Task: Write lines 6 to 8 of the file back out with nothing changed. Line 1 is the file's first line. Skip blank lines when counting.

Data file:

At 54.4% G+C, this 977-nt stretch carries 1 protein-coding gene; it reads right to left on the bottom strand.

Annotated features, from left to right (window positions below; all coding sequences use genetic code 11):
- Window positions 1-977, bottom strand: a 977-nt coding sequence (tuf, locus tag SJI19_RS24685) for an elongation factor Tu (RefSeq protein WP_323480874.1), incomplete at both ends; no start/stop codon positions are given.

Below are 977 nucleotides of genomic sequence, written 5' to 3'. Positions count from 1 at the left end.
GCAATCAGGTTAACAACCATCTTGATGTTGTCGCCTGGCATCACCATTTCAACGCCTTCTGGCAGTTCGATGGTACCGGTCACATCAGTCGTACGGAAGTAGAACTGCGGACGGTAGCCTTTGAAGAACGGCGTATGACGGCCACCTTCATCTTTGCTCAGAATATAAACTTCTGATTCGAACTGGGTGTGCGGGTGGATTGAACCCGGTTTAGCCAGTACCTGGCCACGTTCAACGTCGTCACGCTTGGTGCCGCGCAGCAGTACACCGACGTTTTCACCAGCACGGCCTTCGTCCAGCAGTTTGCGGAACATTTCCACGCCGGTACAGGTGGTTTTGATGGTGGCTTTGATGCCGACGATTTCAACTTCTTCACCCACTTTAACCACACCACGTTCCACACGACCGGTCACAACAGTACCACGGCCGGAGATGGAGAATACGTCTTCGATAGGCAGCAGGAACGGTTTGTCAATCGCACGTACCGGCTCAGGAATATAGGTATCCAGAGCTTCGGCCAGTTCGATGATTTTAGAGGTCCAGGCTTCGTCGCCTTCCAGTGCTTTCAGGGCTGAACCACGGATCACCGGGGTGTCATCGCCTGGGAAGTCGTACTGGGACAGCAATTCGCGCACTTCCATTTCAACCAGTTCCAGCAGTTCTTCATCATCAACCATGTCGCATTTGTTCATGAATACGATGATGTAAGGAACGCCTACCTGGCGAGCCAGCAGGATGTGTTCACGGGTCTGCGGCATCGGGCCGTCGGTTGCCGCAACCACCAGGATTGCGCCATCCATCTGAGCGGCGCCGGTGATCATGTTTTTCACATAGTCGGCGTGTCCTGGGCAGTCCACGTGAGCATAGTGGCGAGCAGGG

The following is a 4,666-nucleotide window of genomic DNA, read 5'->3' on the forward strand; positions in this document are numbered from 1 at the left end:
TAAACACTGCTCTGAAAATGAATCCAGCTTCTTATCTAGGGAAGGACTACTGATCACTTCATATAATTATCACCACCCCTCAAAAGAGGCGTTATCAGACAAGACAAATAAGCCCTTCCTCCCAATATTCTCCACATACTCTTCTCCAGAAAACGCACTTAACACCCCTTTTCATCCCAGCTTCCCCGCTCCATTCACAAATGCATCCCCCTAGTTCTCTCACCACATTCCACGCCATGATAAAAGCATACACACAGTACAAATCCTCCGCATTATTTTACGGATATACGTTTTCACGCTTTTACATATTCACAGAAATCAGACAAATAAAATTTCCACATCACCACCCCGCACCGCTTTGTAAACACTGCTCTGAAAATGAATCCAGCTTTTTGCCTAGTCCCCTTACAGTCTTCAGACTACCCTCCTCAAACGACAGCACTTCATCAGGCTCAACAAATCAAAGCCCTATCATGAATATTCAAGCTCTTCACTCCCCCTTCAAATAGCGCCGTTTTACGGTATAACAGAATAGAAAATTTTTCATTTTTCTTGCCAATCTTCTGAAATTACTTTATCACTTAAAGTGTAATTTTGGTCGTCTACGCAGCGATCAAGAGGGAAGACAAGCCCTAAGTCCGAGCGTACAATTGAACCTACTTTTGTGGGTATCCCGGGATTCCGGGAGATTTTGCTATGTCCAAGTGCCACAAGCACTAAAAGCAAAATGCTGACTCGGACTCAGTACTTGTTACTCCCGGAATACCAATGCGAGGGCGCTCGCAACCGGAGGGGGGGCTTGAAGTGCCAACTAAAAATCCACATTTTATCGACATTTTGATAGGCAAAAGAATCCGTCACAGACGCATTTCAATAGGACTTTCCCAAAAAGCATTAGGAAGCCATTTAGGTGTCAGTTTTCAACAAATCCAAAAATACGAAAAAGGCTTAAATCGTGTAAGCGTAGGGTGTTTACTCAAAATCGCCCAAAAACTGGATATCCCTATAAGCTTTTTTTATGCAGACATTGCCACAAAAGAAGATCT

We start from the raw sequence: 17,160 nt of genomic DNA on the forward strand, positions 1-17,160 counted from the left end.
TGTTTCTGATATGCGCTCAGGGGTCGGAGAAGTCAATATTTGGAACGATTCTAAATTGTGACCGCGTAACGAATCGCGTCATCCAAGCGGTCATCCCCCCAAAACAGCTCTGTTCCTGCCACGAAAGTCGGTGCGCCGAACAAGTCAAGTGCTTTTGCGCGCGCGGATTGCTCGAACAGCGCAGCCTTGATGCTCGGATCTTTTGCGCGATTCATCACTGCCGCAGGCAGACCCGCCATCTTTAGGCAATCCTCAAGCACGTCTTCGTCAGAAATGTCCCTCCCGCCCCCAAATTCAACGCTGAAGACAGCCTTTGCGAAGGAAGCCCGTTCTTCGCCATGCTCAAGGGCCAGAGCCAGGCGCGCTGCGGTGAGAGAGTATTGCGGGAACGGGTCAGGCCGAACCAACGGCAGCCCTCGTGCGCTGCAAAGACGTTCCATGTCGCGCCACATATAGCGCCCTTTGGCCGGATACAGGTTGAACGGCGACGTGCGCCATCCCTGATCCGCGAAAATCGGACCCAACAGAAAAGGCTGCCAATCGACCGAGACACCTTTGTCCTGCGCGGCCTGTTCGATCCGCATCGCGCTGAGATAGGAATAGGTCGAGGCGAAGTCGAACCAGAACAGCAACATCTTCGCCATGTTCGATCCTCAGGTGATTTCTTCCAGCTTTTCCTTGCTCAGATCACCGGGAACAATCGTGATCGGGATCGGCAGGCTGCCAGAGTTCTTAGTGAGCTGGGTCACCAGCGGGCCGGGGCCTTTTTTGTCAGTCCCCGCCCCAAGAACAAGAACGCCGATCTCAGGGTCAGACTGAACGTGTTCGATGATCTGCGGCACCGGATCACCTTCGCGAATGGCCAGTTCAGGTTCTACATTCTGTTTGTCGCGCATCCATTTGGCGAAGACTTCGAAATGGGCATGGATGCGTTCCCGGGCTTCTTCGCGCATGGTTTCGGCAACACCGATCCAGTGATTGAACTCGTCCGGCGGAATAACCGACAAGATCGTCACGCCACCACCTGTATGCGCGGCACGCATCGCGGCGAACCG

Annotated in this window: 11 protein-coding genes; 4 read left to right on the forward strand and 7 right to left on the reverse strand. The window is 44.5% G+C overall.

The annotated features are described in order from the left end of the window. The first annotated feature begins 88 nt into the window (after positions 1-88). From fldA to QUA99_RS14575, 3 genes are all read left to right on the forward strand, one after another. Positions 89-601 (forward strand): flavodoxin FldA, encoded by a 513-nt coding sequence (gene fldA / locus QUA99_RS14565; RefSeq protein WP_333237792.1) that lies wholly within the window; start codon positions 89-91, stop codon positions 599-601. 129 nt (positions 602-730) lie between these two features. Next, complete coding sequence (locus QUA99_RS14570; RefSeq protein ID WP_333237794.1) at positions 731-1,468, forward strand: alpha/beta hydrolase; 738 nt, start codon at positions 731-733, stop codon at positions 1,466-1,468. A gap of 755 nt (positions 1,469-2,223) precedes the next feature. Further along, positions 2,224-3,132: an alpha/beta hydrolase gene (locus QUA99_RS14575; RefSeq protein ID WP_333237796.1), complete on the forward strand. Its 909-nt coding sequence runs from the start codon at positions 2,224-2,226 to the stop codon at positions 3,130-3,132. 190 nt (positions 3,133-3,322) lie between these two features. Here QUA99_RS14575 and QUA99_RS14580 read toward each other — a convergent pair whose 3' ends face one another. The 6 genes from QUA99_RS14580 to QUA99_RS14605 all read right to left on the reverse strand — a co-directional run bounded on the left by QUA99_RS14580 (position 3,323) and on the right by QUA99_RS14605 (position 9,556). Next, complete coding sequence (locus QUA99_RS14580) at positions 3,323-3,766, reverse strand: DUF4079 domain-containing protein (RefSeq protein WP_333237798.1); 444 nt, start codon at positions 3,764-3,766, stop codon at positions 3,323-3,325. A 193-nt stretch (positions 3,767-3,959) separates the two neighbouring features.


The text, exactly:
The following is a 4,666-nucleotide window of genomic DNA, read 5'->3' on the forward strand; positions in this document are numbered from 1 at the left end:
TAAACACTGCTCTGAAAATGAATCCAGCTTCTTATCTAGGGAAGGACTACTGATCACTTCATATAATTATCACCACCCCTCAAAAGAGGCGTTATCAGACAAGACAAATAAGCCCTTCCTCCCAATATTCTCCACATACTCTTCTCCAGAAAACGCACTTAACACCCCTTTTCATCCCAGCTTCCCCGCTCCATTCACAAATGCATCCCCCTAGTTCTCTCACCACATTCCACGCCATGATAAAAGCATACACACAGTACAAATCCTCCGCATTATTTTACGGATATACGTTTTCACGCTTTTACATATTCACAGAAATCAGACAAATAAAATTTCCACATCACCACCCCGCACCGCTTTGTAAACACTGCTCTGAAAATGAATCCAGCTTTTTGCCTAGTCCCCTTACAGTCTTCAGACTACCCTCCTCAAACGACAGCACTTCATCAGGCTCAACAAATCAAAGCCCTATCATGAATATTCAAGCTCTTCACTCCCCCTTCAAATAGCGCCGTTTTACGGTATAACAGAATAGAAAATTTTTCATTTTTCTTGCCAATCTTCTGAAATTACTTTATCACTTAAAGTGTAATTTTGGTCGTCTACGCAGCGATCAAGAGGGAAGACAAGCCCTAAGTCCGAGCGTACAATTGAACCTACTTTTGTGGGTATCCCGGGATTCCGGGAGATTTTGCTATGTCCAAGTGCCACAAGCACTAAAAGCAAAATGCTGACTCGGACTCAGTACTTGTTACTCCCGGAATACCAATGCGAGGGCGCTCGCAACCGGAGGGGGGGCTTGAAGTGCCAACTAAAAATCCACATTTTATCGACATTTTGATAGGCAAAAGAATCCGTCACAGACGCATTTCAATAGGACTTTCCCAAAAAGCATTAGGAAGCCATTTAGGTGTCAGTTTTCAACAAATCCAAAAATACGAAAAAGGCTTAAATCGTGTAAGCGTAGGGTGTTTACTCAAAATCGCCCAAAAACTGGATATCCCTATAAGCTTTTTTTATGCAGACATTGCCACAAAAGAAGATCT

We start from the raw sequence: 17,160 nt of genomic DNA on the forward strand, positions 1-17,160 counted from the left end.